Scientists have published a paper finding that if US government health insurance provider Medicare bought 77 generic medications from Mark Cuban’s drug company, it could save $3.6 billion annually.
Billionaire entrepreneur Mark Cuban founded Mark Cuban’s Cost Plus Drug Company last year, with the mission of radically driving down the price of widely-prescribed medications by offering generic versions with less overhead. Life-saving prescription drugs in the United States are often too expensive, especially for people without insurance.
Cuban’s drugs are priced by the cost of ingredients and manufacturing, plus a 15 percent margin, $3 pharmacy dispensing fee, and $5 shipping fee. This can often be half, even a quarter, of what name brand drugs cost.
Selling generic ingredients without patented manufacturing or formulas is dramatically dropping the prices of drugs like Actos - prescribed for patients with diabetes and retailing at $74.40 - to $6.60 for 30 pills. The generic version of Apriso - prescribed for patients with gastrointestinal disease and sold for $122.70 at standard pharmacies - goes for $36.60 for 30 pills.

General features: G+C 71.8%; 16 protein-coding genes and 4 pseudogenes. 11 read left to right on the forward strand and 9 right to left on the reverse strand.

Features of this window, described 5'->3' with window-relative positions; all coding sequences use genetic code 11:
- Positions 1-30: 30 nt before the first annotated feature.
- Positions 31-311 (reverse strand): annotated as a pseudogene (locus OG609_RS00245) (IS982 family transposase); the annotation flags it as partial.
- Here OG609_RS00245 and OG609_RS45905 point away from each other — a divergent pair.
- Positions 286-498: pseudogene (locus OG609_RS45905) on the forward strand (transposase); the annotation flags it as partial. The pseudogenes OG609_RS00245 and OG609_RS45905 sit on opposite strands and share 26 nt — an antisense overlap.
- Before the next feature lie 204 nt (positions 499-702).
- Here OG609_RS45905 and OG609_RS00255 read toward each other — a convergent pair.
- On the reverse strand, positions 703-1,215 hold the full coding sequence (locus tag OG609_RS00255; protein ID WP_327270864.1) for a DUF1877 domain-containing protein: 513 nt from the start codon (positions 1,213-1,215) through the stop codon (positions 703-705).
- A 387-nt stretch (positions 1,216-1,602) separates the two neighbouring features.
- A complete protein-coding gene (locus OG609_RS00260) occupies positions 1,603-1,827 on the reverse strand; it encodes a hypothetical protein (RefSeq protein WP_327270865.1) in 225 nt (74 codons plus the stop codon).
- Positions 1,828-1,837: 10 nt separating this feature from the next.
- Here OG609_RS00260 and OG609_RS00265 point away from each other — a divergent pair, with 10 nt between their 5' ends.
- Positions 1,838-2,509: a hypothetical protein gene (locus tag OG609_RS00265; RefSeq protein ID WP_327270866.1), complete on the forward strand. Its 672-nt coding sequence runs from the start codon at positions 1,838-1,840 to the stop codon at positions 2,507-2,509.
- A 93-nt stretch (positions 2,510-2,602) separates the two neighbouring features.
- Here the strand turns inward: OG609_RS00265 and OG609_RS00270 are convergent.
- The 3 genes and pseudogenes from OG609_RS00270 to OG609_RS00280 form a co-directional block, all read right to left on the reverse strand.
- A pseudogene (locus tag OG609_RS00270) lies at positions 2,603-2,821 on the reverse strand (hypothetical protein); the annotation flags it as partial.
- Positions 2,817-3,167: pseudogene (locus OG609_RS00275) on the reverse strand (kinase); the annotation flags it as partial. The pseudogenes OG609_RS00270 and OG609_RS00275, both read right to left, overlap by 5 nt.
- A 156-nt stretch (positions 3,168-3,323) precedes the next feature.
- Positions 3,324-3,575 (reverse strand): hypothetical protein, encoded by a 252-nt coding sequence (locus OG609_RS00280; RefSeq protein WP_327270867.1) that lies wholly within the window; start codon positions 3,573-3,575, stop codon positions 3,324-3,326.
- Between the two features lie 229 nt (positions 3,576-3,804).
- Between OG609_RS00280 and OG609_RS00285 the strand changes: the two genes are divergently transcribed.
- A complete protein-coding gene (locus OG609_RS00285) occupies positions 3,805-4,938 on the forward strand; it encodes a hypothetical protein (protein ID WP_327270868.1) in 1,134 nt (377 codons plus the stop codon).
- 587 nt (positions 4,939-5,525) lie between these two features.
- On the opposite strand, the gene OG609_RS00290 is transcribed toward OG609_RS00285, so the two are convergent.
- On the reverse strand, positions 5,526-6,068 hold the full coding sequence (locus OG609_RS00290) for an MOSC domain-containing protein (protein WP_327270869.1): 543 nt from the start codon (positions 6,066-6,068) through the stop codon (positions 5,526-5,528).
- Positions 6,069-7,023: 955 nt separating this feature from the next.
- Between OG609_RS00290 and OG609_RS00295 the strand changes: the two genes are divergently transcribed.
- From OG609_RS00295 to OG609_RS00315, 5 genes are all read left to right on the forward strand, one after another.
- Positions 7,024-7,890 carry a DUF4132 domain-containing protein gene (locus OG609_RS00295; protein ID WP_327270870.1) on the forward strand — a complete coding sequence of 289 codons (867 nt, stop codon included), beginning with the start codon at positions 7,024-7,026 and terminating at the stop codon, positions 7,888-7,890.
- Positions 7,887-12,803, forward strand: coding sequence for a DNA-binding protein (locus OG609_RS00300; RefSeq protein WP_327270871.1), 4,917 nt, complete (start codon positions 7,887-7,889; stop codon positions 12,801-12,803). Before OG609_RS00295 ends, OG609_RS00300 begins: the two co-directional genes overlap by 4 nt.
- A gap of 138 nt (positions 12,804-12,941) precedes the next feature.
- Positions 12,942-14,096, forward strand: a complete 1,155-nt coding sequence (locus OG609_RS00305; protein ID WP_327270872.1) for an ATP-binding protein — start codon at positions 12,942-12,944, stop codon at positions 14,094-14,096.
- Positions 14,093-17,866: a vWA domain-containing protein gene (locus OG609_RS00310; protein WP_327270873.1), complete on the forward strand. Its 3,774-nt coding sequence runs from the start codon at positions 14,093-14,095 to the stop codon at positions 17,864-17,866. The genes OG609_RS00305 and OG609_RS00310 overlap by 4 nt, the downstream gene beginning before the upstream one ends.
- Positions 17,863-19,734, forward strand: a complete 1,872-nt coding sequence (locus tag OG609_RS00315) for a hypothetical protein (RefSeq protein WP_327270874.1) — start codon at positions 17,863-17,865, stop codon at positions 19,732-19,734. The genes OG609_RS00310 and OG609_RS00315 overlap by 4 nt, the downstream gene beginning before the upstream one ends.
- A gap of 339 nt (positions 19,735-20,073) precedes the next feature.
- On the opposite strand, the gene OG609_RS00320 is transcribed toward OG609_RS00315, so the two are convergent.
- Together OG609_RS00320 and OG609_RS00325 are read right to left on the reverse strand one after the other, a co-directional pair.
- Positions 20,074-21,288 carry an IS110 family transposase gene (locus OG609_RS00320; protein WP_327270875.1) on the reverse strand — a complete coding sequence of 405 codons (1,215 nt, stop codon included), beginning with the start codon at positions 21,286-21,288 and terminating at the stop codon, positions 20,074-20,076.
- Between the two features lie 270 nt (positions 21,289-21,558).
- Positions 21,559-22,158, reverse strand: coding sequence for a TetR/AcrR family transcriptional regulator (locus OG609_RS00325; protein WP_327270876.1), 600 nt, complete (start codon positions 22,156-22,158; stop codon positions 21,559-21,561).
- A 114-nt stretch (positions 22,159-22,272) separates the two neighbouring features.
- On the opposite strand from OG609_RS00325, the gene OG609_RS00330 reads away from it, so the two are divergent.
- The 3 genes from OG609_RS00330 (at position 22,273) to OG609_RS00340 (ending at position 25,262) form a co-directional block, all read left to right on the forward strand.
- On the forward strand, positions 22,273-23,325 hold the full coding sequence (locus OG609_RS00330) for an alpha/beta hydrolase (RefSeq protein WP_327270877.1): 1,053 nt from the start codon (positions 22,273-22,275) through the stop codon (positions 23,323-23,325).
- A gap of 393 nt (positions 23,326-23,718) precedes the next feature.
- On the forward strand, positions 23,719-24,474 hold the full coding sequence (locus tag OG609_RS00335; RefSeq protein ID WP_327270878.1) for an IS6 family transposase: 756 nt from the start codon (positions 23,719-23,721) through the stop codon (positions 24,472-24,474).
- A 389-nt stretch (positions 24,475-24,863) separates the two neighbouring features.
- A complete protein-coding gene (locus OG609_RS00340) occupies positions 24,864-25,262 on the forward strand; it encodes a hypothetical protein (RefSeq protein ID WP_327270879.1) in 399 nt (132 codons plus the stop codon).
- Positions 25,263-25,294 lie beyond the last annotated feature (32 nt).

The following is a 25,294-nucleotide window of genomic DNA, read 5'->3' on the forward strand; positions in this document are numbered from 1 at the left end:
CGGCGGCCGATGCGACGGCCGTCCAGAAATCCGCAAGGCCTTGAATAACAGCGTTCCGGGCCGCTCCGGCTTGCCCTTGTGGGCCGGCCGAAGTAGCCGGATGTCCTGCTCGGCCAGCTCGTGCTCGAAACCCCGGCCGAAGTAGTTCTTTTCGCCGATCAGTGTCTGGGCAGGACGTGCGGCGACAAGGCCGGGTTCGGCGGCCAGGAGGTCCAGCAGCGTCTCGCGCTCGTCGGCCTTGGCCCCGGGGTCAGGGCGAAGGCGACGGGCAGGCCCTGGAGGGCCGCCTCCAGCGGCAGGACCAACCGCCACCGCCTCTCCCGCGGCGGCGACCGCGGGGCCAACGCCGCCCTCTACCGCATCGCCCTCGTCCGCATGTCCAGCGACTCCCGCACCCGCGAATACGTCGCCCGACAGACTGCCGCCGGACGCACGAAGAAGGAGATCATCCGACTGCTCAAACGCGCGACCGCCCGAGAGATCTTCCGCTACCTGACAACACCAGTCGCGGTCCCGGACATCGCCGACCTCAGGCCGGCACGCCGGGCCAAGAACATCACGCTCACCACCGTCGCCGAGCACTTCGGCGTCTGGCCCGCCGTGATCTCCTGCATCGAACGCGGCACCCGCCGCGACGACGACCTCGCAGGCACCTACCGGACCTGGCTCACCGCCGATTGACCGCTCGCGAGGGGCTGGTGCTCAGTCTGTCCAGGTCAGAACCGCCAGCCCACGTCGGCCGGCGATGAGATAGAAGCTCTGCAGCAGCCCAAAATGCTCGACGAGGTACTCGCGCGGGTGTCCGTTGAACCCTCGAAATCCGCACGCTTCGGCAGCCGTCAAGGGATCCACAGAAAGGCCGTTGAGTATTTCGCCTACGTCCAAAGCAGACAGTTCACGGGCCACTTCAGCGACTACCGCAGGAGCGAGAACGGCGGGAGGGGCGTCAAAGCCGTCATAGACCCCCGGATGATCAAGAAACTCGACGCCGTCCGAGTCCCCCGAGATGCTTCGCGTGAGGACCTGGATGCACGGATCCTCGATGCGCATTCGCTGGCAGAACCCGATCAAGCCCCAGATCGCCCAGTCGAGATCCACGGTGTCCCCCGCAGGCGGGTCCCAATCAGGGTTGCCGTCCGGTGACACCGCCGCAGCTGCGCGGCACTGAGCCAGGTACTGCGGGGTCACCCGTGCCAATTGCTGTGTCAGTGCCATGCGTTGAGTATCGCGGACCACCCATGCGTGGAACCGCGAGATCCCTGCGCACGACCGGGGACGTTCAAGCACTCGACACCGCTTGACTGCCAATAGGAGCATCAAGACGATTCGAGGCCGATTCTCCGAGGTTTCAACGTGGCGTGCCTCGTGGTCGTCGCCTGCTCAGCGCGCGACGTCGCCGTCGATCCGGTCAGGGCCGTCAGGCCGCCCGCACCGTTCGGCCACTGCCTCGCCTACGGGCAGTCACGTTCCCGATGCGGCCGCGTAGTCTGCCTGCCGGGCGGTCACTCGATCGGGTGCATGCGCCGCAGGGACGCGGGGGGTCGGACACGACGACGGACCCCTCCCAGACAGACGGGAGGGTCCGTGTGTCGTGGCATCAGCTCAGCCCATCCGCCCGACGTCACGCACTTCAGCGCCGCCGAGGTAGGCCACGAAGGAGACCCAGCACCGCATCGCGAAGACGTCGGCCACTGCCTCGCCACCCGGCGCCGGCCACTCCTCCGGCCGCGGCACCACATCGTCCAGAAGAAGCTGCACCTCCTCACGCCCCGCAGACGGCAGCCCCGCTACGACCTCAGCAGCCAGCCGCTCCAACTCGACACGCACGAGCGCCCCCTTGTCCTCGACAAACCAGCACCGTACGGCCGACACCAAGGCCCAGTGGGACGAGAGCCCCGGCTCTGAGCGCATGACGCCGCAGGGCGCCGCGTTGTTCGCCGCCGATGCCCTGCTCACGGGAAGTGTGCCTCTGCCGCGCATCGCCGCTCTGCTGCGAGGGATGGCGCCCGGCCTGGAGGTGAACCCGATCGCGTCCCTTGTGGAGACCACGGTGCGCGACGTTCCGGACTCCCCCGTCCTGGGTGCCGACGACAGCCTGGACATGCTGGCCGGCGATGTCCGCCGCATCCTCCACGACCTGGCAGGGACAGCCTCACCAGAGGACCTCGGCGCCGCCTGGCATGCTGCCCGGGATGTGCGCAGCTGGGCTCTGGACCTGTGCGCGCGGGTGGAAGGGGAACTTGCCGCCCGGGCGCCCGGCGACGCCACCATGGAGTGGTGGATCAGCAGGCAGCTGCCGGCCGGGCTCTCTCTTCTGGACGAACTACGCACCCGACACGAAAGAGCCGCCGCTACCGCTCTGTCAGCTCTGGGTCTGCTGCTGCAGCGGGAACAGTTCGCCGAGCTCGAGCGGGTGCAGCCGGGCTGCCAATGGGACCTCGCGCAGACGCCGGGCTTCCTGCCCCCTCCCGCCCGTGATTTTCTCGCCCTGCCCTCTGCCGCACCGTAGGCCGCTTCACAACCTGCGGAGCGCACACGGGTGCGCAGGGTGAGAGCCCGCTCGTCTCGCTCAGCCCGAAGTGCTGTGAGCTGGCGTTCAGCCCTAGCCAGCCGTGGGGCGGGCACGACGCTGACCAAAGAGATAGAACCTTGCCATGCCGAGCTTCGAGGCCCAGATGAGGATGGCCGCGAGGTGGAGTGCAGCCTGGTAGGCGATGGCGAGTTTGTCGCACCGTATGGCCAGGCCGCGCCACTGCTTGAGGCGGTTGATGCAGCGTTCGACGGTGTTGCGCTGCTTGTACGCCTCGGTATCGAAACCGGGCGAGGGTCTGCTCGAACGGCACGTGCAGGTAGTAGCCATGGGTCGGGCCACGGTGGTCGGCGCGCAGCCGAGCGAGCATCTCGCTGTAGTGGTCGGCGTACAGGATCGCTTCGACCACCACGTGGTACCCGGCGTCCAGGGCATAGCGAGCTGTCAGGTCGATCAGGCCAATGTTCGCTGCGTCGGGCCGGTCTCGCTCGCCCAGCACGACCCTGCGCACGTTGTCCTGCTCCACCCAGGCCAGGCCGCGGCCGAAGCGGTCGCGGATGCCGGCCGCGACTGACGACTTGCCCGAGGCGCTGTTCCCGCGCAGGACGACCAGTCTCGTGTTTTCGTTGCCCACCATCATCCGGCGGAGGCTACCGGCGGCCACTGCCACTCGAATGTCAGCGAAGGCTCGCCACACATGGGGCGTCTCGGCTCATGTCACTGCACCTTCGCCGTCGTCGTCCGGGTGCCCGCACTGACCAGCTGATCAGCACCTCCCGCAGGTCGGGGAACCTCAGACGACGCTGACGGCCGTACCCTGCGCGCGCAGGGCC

It’s the easiest explanation in the world to answer why spending on drugs in America, as one study found, exceeds that in all other countries.
The new study from Harvard concluded that “our findings suggest that Medicare is overpaying for many generic drugs,” and CNET reports that since its publication, Plus Drugs had added a bunch more medications. Hassan Leilani, lead study author, admitted $3.6 billion is probably a conservative estimate.